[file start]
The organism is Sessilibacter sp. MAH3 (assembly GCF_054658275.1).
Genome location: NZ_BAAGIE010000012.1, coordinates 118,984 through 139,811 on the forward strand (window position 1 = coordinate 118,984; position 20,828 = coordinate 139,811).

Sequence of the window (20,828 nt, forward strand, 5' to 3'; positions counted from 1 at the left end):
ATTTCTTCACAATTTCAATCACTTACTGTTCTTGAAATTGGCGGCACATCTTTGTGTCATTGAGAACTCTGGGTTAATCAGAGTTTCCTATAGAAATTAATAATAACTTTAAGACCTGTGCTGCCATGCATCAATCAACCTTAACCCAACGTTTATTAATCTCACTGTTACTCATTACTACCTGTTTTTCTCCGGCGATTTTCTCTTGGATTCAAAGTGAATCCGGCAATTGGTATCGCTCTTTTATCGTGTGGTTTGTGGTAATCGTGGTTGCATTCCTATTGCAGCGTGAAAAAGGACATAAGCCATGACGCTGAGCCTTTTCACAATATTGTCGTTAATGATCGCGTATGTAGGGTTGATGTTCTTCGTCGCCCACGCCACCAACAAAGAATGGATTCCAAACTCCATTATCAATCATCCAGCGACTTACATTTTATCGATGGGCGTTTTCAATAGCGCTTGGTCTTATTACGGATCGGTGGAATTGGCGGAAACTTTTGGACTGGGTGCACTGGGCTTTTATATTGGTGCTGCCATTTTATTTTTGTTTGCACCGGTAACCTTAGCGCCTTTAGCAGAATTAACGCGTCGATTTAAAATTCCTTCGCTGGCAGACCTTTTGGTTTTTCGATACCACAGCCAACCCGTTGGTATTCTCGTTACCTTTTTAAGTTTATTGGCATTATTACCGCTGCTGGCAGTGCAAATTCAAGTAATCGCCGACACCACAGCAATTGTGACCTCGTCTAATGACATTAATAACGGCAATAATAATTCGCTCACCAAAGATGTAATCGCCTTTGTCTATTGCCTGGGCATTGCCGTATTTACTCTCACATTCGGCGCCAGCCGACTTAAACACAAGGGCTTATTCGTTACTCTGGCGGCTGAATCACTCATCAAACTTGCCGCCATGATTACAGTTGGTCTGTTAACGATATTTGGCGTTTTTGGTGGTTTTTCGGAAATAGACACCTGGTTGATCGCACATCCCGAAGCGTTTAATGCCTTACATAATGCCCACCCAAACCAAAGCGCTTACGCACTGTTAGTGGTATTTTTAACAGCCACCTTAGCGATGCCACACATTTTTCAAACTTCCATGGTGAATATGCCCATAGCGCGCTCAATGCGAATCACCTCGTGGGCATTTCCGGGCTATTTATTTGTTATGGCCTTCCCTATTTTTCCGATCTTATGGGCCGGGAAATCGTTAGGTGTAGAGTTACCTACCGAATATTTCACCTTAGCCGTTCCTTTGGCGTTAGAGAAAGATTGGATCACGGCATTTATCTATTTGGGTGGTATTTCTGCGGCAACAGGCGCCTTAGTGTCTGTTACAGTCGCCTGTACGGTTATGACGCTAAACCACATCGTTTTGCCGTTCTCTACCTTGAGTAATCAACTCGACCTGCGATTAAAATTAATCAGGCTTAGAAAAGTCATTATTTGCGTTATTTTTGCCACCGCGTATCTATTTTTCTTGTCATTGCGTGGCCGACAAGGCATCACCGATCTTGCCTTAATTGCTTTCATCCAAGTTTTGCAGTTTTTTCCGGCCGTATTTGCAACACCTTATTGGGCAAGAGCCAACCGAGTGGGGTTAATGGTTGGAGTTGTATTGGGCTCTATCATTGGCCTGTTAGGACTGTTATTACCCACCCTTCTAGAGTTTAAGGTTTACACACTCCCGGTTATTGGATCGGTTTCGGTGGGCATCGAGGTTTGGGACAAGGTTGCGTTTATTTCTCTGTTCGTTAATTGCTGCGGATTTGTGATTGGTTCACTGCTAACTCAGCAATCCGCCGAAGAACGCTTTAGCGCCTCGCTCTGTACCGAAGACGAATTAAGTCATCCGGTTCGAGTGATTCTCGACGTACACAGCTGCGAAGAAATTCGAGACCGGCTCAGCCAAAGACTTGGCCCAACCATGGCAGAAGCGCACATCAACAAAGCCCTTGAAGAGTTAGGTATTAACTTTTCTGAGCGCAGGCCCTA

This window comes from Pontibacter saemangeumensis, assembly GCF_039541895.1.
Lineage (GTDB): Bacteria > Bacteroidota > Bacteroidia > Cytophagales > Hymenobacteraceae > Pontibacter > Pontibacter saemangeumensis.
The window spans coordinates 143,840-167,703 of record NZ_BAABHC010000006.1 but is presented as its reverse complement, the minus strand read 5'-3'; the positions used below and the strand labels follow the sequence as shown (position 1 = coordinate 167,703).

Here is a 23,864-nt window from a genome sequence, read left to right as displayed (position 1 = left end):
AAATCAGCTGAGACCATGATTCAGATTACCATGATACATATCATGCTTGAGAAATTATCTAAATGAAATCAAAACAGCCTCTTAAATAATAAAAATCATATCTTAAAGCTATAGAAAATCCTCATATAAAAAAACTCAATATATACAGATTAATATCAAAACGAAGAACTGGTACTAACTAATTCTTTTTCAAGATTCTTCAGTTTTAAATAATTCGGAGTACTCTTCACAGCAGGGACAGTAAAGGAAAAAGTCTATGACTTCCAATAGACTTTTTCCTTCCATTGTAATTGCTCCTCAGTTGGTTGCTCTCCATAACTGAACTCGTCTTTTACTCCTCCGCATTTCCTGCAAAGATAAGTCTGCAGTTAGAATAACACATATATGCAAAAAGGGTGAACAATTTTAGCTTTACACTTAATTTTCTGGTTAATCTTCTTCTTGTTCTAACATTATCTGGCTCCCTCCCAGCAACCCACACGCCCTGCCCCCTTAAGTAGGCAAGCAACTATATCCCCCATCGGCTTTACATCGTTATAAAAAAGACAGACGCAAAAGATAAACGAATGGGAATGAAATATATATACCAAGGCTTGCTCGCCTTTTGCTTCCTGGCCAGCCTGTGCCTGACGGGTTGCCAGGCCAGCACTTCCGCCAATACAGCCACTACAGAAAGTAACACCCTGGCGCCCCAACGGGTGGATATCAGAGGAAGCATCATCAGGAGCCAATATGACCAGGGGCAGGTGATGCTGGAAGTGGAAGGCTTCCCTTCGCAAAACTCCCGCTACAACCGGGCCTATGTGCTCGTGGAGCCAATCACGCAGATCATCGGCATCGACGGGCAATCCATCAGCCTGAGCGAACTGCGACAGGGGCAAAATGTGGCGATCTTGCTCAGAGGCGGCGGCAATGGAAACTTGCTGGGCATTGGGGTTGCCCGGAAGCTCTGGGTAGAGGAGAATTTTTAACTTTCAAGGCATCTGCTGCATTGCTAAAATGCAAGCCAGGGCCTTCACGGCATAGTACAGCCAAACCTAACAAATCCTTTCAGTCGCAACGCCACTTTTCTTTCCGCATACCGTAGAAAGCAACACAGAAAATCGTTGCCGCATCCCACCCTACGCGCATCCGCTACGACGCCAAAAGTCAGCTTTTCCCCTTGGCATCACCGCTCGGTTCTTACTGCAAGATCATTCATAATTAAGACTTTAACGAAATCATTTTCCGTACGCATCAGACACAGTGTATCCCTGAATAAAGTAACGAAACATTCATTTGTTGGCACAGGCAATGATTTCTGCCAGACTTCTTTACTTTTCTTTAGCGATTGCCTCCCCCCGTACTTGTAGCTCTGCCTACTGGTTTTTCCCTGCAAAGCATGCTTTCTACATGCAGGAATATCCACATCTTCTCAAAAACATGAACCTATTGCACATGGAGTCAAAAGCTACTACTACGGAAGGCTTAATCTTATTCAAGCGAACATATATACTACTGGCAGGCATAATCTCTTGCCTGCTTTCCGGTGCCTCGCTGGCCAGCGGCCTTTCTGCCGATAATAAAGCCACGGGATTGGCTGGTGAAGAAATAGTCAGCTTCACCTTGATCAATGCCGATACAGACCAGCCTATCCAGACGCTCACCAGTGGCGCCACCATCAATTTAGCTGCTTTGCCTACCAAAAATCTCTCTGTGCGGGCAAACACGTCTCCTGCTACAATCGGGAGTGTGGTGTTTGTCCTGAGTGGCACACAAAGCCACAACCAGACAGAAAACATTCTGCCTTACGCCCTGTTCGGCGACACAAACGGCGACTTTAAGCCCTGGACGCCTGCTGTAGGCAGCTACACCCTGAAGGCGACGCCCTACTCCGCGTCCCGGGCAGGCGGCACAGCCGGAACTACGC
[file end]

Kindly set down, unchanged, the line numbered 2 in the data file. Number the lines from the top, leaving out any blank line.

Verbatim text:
Genome location: NZ_BAAGIE010000012.1, coordinates 118,984 through 139,811 on the forward strand (window position 1 = coordinate 118,984; position 20,828 = coordinate 139,811).